The Garland District is most recognizable by its historic theater that opened in 1945, but the theater isn’t the only part of the Garland District straight out of the past.
This hidden district is comprised of one long main street of shops and restaurants, book-ended by Mary Lou’s Milk Bottle and the Garland Theater. Many of the businesses on Garland are from a different era, some dating back to the ’40s and ’30s, which give the street a certain charm.
Right next to Mary Lou’s Milk bottle is Ferguson’s Café. In an era where brunch spots are reviewed to death by hordes of hungry millennials, they have somehow missed Ferguson’s.
Ferguson’s retains the classic diner aesthetic with booths that look out into the street. This allows you to feel as if you are in a movie while you carbo-load after a rough night out. The retro yellow color scheme of the restaurant could give anyone a sunny disposition, even if they are lacking caffeine in a big way.
One of the biggest draws of the Garland District is the surprising number of thrift stores that line its scenic street.
“People come to the Garland District because there are a lot of secondhand stores which people really enjoy, plus its really good for the environment,” said Katra Browning, who works at Booktraders, a used bookstore.
Booktraders lies in one of the longest buildings ever, giving it a feeling that the stacks of books might run forever.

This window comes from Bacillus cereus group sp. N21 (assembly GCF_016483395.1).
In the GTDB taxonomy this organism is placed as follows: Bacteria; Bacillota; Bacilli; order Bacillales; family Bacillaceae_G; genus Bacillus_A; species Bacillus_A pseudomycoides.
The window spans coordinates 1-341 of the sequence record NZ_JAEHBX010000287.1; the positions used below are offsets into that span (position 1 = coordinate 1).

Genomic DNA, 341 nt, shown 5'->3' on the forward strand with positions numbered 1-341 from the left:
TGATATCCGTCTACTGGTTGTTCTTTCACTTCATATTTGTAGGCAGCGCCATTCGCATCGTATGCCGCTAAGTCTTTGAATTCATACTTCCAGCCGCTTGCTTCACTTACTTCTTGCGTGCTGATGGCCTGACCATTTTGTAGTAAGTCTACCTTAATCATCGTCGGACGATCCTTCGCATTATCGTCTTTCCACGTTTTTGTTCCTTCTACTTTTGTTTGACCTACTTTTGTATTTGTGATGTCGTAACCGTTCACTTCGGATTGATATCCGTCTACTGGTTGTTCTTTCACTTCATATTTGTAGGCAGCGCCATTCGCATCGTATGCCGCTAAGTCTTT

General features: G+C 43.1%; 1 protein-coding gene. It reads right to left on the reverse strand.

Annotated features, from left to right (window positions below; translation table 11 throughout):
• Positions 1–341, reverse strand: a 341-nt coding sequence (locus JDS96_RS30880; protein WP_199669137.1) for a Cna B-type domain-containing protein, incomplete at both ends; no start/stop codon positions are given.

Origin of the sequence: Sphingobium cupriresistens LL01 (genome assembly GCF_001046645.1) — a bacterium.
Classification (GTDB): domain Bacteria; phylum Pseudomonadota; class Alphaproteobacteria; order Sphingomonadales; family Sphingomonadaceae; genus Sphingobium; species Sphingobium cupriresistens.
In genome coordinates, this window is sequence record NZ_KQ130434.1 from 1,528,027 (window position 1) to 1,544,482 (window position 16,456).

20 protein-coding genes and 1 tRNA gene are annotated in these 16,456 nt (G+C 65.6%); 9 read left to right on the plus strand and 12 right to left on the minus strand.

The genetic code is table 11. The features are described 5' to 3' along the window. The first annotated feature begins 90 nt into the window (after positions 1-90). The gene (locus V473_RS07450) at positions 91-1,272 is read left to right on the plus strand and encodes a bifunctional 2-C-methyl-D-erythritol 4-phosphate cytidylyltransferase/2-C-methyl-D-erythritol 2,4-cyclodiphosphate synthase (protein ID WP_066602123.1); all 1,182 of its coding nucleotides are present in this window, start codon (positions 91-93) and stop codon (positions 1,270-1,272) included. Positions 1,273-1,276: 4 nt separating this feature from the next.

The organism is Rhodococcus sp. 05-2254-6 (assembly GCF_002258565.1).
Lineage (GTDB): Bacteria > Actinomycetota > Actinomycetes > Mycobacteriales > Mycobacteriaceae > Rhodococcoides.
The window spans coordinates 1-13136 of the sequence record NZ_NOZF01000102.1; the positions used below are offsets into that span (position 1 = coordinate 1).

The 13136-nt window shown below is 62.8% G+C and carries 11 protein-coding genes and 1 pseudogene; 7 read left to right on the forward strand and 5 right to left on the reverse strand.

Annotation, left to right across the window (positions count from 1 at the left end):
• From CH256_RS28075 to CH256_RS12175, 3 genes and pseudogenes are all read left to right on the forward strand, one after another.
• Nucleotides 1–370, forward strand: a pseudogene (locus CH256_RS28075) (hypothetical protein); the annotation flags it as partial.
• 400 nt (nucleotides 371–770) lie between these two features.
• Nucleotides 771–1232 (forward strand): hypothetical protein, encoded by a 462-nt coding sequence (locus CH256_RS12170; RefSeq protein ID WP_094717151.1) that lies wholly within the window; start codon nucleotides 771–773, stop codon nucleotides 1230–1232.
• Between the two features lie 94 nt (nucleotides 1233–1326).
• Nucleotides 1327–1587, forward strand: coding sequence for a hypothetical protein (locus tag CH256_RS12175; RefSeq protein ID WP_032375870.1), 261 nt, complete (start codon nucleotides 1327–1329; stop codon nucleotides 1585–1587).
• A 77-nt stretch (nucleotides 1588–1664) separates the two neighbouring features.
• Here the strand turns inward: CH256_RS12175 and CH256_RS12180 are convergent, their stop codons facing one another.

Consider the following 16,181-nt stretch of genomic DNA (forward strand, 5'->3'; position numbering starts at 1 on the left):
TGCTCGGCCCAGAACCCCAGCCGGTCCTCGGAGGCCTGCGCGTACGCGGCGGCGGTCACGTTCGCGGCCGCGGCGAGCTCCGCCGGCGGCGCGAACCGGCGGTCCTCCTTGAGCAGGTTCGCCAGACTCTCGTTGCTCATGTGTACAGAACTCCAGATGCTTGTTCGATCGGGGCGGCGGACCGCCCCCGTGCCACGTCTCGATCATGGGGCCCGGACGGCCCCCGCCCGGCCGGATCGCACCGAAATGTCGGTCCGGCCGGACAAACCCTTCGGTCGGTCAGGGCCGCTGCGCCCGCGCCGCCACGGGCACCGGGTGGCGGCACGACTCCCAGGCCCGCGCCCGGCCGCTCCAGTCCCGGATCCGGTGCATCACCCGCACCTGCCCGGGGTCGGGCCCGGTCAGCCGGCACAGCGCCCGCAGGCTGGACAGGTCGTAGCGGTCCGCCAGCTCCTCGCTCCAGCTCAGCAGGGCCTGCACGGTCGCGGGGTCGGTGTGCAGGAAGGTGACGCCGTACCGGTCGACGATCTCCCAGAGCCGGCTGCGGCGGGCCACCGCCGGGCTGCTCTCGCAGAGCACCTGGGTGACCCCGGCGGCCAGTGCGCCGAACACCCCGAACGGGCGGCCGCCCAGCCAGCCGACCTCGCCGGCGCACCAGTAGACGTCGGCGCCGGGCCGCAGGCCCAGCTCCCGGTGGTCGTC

“I really like the Garland district because it is a small business community. You know all the other business owners and it’s something not a lot of places have,” Browning said.
Booktraders is set up as an intense maze of bookshelves that one could easily get lost in. It has a large collection of old books with cracked spines — the dream of any book lover. If for nothing else, people should go to Booktraders for the addicting smell of old books.
Groove Merchants, a super hip record store that sells both new and used records, sits right next to Booktraders. Multicolored records line the front window. There are vinyls of anything you can imagine, even some you wish you didn’t. There is a giant budget bin with records priced at less than $7, hosting tracks that range from whale noises, to sweet nothings, to play for your unborn child in utero.
The resident coffee shop in the Garland District is, in fact, not a Starbucks, but Rocket Bakery. Rocket Bakery has a super cool living room vibe, making it feel like you are drinking coffee and working on things in your very own home.
“Being the coffee shop here, it’s really unique. You get to have relationships with all the people who come in which is really cool,” said Tom Okura, barista at Rocket Bakery.
Rocket Bakery feels like a community hub within the Garland District. It’s a place where everyone could just hang out after a stressful day.
“The homes are so close by to the shop and it’s really fun to know your neighbors,” Okura said.
If you are particularly astute, or have ears, you can hear the ’70s music blasting from the store DYD. Drop Yer Drawers is a thrift store specializing in interesting finds from decades past. Walking past the store is an experience within itself, but for someone who loves to go thrifting or for that special someone who has never left the ’70s, this store offers some amazing finds.
It should be known that many of the shops within the Garland District open fairly late in the morning. Many open their doors at either 10 or 11 a.m., while others go so far as to open at noon. If waking up at the crack of dawn and shopping till the late hour of noon is your thing, this is not your target district.
Walking through the Garland District is like walking back in time. There are little bubbles representing almost every decade you could imagine and it is definitely a great place to spend an hour or two.
Spencer Brown is a staff writer. Follow him on Twitter: @Spencerbrownaz.